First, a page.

Romans 15:1: “Strength is for service, not status. Each one of us needs to look after the good of the people around us, asking ourselves, ‘How can I help?’”

Strength has a purpose. When it comes to purposeful use of strength we can learn a lot from the horses.

In 2004, Claudia Feh raised a herd of Przewalski horses in France and reintroduced some of them to their natural habitat, the Mongolian Gobi Desert. Niobe Thompson, a Canadian anthropologist and documentary film maker, interviewed her. The following paragraph is an excerpt of the PBS show “Equus ‘Story of the Horse’-Episode 1: Origins”:

“Horses in the wild are constantly negotiating for a rung in the ladder. Each horse has its place. Hierarchy gives the herds strength and ensures only the fittest stallions get to mate. But surprisingly, it isn’t just the toughest stallions who rise to the top. [Claudia Feh, an expert on social behavior of free-living horses, observed]: ‘The dominance [of a leading horse] is not based on size, it’s not based on physical strength; it’s mental strength; it’s personality. This translates to the horse/human relationship because obviously horses are about 5 to 10 times heavier than its rider. How can we ride a horse? We are so much smaller, and yet we dominate the horse. It’s mental.’”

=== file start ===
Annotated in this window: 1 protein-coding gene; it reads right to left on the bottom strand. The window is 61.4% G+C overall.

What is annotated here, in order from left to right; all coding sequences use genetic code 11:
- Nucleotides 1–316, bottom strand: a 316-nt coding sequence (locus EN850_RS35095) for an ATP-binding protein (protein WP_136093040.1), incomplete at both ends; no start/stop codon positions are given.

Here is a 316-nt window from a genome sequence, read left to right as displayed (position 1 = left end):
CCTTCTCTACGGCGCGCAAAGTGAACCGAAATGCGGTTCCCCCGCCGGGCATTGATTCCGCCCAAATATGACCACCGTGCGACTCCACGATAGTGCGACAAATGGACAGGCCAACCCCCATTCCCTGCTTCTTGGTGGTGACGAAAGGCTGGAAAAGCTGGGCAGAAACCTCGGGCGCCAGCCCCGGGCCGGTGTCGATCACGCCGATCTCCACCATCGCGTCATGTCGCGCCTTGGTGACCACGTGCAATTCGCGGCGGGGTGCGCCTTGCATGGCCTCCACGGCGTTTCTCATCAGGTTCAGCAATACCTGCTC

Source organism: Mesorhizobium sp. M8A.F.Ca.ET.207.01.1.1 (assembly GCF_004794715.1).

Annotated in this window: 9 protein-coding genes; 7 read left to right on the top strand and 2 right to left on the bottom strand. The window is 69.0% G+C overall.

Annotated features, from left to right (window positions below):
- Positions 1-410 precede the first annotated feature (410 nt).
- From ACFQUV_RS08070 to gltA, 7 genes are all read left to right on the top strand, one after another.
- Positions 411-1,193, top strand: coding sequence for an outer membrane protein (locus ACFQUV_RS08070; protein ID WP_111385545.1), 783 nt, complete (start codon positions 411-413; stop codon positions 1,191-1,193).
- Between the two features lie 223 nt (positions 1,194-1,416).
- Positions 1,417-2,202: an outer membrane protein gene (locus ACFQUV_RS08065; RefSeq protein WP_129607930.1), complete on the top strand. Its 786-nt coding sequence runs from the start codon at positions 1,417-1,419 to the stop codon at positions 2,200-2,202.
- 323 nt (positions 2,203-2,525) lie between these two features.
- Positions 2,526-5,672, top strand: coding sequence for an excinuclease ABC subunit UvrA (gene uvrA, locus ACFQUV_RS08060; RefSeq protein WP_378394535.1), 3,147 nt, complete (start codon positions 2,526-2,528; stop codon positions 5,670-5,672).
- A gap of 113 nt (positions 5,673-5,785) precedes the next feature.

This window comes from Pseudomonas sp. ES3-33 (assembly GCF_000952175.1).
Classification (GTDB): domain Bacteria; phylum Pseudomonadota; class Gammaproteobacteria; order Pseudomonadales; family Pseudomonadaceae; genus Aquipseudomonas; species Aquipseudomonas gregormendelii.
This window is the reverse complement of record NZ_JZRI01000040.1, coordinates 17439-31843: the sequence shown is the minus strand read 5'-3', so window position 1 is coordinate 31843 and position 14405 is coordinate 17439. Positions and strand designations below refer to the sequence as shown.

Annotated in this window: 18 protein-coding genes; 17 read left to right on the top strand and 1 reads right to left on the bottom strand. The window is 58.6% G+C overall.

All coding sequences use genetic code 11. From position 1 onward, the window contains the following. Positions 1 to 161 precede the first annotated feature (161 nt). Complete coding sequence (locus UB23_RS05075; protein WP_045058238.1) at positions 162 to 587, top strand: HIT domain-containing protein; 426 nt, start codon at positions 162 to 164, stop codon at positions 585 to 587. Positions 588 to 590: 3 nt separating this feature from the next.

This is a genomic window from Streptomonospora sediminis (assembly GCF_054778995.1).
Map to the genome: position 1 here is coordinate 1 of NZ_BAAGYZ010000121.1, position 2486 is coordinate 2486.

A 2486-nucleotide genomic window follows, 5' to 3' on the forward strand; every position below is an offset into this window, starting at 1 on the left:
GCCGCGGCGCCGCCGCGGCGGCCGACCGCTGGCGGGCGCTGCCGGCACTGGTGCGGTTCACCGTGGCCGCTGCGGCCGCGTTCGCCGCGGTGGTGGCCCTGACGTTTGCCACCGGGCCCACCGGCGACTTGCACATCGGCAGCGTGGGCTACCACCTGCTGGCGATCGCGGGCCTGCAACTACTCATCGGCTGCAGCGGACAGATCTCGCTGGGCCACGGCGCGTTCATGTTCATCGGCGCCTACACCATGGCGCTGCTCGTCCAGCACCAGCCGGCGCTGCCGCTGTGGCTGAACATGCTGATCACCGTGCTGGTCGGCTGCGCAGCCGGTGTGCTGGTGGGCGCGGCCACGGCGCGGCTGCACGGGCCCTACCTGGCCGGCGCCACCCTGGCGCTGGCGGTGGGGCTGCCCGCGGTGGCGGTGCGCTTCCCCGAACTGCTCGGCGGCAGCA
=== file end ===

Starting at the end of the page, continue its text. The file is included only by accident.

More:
Horse and its rider is a wonderful example how strength is graciously put to service. Horses allow us to use their strength. Interacting with these beautiful and intelligent beasts and experience the funny quirks of their personalities, the ensuing bond that develops between horse and its rider is very special.

In stark contrast to strength put to good use, there is strength abuse. Using strength to overpower, dominate and hurt the weaker counterpart unfortunately is a common occurrence. In God’s world, however, strength is a gift made to benefit the world around us. We are given strengths, talents, and gifts with the purpose to serve.

Everybody is gifted in some way. The question remains how do we invest our strengths? I dare say, in many cases we’re not even aware of them. Each of our strengths has the potential to be a huge blessing if we’re willing to put them to work by serving a need. The genius about strengths is that they serve a weakness and thereby develop a partnership – because serving somebody never stops there! The ones we serve actually bless us. Service always reaps benefits, the richest benefit being: making new friends. Let’s keep that in mind as we go out and make it a great day.

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